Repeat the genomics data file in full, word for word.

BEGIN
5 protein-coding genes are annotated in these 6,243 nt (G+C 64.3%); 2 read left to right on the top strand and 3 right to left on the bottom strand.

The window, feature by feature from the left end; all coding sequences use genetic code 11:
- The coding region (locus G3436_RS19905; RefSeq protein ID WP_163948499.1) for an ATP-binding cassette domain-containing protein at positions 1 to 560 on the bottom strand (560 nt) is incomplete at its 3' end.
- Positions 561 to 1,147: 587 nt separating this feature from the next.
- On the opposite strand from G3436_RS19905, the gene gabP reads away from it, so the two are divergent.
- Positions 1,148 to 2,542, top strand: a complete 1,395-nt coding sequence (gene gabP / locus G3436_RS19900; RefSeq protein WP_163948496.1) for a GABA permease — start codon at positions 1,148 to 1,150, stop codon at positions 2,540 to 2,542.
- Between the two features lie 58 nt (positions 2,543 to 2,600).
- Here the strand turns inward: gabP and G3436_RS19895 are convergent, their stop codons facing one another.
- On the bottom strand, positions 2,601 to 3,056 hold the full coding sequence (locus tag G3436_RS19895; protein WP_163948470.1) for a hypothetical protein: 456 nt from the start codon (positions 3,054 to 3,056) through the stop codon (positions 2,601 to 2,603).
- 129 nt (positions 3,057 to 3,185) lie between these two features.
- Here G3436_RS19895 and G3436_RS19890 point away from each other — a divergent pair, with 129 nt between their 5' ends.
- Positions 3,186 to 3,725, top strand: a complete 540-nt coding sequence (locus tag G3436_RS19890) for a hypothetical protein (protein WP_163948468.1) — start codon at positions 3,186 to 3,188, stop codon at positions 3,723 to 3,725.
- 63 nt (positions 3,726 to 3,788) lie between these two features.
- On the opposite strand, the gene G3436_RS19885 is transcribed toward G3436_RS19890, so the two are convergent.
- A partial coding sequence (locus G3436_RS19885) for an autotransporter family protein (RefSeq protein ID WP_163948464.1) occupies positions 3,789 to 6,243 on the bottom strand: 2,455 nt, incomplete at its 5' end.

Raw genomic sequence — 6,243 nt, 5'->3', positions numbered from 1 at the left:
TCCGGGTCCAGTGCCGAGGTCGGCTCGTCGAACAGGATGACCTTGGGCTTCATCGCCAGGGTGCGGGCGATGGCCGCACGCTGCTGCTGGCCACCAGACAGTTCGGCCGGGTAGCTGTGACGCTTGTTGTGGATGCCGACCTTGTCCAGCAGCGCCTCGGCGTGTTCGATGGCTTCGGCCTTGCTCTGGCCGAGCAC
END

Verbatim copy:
5 protein-coding genes are annotated in these 6,243 nt (G+C 64.3%); 2 read left to right on the top strand and 3 right to left on the bottom strand.

The window, feature by feature from the left end; all coding sequences use genetic code 11:
- The coding region (locus G3436_RS19905; RefSeq protein ID WP_163948499.1) for an ATP-binding cassette domain-containing protein at positions 1 to 560 on the bottom strand (560 nt) is incomplete at its 3' end.
- Positions 561 to 1,147: 587 nt separating this feature from the next.
- On the opposite strand from G3436_RS19905, the gene gabP reads away from it, so the two are divergent.
- Positions 1,148 to 2,542, top strand: a complete 1,395-nt coding sequence (gene gabP / locus G3436_RS19900; RefSeq protein WP_163948496.1) for a GABA permease — start codon at positions 1,148 to 1,150, stop codon at positions 2,540 to 2,542.
- Between the two features lie 58 nt (positions 2,543 to 2,600).
- Here the strand turns inward: gabP and G3436_RS19895 are convergent, their stop codons facing one another.
- On the bottom strand, positions 2,601 to 3,056 hold the full coding sequence (locus tag G3436_RS19895; protein WP_163948470.1) for a hypothetical protein: 456 nt from the start codon (positions 3,054 to 3,056) through the stop codon (positions 2,601 to 2,603).
- 129 nt (positions 3,057 to 3,185) lie between these two features.
- Here G3436_RS19895 and G3436_RS19890 point away from each other — a divergent pair, with 129 nt between their 5' ends.
- Positions 3,186 to 3,725, top strand: a complete 540-nt coding sequence (locus tag G3436_RS19890) for a hypothetical protein (protein WP_163948468.1) — start codon at positions 3,186 to 3,188, stop codon at positions 3,723 to 3,725.
- 63 nt (positions 3,726 to 3,788) lie between these two features.
- On the opposite strand, the gene G3436_RS19885 is transcribed toward G3436_RS19890, so the two are convergent.
- A partial coding sequence (locus G3436_RS19885) for an autotransporter family protein (RefSeq protein ID WP_163948464.1) occupies positions 3,789 to 6,243 on the bottom strand: 2,455 nt, incomplete at its 5' end.

Raw genomic sequence — 6,243 nt, 5'->3', positions numbered from 1 at the left:
TCCGGGTCCAGTGCCGAGGTCGGCTCGTCGAACAGGATGACCTTGGGCTTCATCGCCAGGGTGCGGGCGATGGCCGCACGCTGCTGCTGGCCACCAGACAGTTCGGCCGGGTAGCTGTGACGCTTGTTGTGGATGCCGACCTTGTCCAGCAGCGCCTCGGCGTGTTCGATGGCTTCGGCCTTGCTCTGGCCGAGCAC